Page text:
You can’t imagine, though, how it impacts me here. At home.

Just Wednesday, near day’s end…leaving the office… my phone rang. It was Harold. “You got a minute?” he asked.

We spoke for twenty, give or take. We dealt with his stuff, my stuff, and even Aunt Helen’s nonsense. Finally—politely— he cut me off.

“I’m on Brainard now…I’ll be home in a second,” he reported. (He’d been heading home from work as we spoke). Me? I was sitting like a schmuck in the same damn spot at La Place.

And that’s when it hit me, Dad—when I got up off the mat.

Beginning then, with my trip to the theater, I began routing myself—to the extent practicable—outside that suburb.

Gates Mills to Beachwood? Not a problem. I took Mayfield in, the longer way, and made a left at Richmond. Yesterday’s meeting at Van Aken & Warrensville? Not a problem. Bypassing Chagrin, nixing Green, Richmond and the like, I drove down Warrensville, swallowed some lights, made my right turn at Cedar and head toward the office.

Longer excursions, perhaps—but more efficient. My phone buzzed all the way.

It was at this point that the tape ran out. Redialing my father (to finish my rant), I couldn’t help but notice the phone was flashing. A voice mail’d come in, ten minutes ago…caller ID blocked.

I retrieved it, and the voice was familiar. Comforting and familiar.

“Got your call, little boy,” it said. “If this is the worst thing that happens to you today you’ll have a great day….And by the way, you’re crying with a loaf of bread under each arm.”

I hung up the phone and drove down Cedar.


Sunday, August 19th, 2012

       “…Well I was born in a small town
       And I live in a small town
       Prob’ly die in a small town
       Oh, those small – communities….”

In a few hours I’m heading home. To Cleveland. Ten-day road trip concluded, it’s back to my future. Other than twin two-week sojourns to Aruba, (guns perched at my head, I might add), and yes, other than the U.S. Army, I’ve never slept off my home court so long a sustained period.

THIS was MY idea. This year, with the advent of east coast events successive weekends, it made sense. This summer, therefore, gracious hosts at Chez Miller enabled me to sandwich five days of Max Parker between family nuptials. I seized the moment!

       “…All my friends are so small town
       My parents lived in the same small town
       My job is so small town …”

From the instant that first rehearsal dinner when Cousin Eric shried “I didn’t know you were invited!” to last night’s tug on my heart: Matt Schorr asking Michael sign the K’tuba…my trip was special.

From musings with Cousin Lewis to amusement with Cousin Mike…From the warmth of Jeff’s toast the first Sunday to the tenderness in Jason’s that second Saturday….and from, most of all, just watching, eyes moisting as 21-month Max, tuxedo and all, marched down the aisle.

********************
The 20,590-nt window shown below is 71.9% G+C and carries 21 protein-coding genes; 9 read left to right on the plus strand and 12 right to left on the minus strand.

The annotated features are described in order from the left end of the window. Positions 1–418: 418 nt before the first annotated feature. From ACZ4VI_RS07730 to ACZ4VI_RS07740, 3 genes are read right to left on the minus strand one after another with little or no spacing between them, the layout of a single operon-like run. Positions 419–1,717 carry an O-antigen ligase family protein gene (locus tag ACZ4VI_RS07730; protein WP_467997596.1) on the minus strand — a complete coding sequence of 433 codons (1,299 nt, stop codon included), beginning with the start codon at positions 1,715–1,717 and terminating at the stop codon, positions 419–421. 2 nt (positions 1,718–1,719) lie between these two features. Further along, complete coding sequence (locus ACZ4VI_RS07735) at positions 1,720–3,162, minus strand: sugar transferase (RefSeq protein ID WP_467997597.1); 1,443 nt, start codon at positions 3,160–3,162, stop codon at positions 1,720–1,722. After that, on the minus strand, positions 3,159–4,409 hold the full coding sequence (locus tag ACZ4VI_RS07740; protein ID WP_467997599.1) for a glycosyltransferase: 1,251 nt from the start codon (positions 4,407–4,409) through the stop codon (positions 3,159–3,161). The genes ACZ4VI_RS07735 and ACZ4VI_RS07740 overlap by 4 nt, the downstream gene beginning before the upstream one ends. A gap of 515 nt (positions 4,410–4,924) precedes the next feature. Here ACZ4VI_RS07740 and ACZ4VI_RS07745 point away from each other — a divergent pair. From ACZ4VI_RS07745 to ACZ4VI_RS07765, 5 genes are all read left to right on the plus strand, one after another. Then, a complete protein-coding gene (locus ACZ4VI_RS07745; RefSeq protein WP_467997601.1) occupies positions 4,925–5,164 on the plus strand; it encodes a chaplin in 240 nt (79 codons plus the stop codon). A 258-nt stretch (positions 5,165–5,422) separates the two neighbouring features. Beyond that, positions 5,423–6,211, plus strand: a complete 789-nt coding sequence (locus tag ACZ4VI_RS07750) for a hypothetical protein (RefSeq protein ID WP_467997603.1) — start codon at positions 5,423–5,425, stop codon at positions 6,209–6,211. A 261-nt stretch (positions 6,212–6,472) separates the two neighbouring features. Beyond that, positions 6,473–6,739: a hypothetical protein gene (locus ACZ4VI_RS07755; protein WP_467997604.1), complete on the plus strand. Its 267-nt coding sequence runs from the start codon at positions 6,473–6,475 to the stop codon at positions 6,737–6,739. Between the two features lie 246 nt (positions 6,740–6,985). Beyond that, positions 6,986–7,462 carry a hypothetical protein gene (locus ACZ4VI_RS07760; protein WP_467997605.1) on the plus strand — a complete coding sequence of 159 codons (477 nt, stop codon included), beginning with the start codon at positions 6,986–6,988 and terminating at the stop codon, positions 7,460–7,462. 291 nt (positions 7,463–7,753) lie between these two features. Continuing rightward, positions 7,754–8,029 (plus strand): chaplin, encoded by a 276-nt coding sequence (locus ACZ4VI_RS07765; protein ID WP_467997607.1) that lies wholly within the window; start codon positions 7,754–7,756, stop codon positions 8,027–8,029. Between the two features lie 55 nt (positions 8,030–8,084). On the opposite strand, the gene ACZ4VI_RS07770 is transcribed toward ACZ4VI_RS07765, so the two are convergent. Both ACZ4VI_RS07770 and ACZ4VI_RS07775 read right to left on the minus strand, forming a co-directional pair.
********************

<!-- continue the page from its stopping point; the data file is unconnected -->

Yes, on this trip—my longest voluntary vacation ever, even the mundane was memorable:

Like dining at Ben’s Deli (Bayside) and dubbing it the “best salmon ever had in New York” , and drinking at Dunkin’ Donuts (Great Neck)—“Best decaf ever!” smiled my Meredith.

       “…Educated in a small town…
       Used to daydream in that small town
       Another born romantic that’s me…”

They had a gentle flow, these days. A rhythm. Awaking mid-7’s, I’d hit the diner, then the library…back to the diner for Max and “Mama”, then errands post-lunch and some potschkying around. Family by day, some meetings by night.

       “…No I cannot forget where it is that I come from
       I cannot forget the people who love me…”

And now…now it’s time to go. Carriage turned pumpkin, heading ‘cross 80, I’ve three states to drive, miles to think and, upon breaking the plane of Ohio, (the proverbial) miles to go before I sleep.

“Sound Of Music” opens Friday. My role, taken more as a favor than anything else, is not well-timed. Heart, mind and agenda lay elsewhere.   Not yet behind the wheel, I’m already thinking:

Tryouts for “The Odd Couple” Wednesday. Let’s hope I cast a better show than they cast a director…Then there’s that book I opened that very first night of August. Looking forward to the next chapter(s)….

That, though, is for next week, and the week after. For now I’ll just revel in the week that was, when all my family that chooses family was under one roof, smiling—when two weddings bordered days of a bubbling, growing Max.

If only I could bottle it, bring it home…them home…to my home.

‘Can’t remember the last time I drove west from the coast. Must have been year’s ago–perhaps when my father-in-law died. This time, alas, I’ll be coming from the Empire State, up north a bit. It matters not. Michael will get me to the bridge and from there it’s a straight shot in. Like it always was…all those years.

My trip will end as it always did— all those drives, all those times. Tired of singing, weary of travel, I’ll gaze up ahead at the arches, the bright navy, red and white signposts. “Welcome,” they’ll read, “To The Great State Of Ohio”.

Exhaling, I’ll wind it down, finish the drive.

God will be in His heaven.  All will be right with the world.  I’ll be home.

       “…Well I was born in a small town—
       And I can live in a small town
       Gonna die in a small town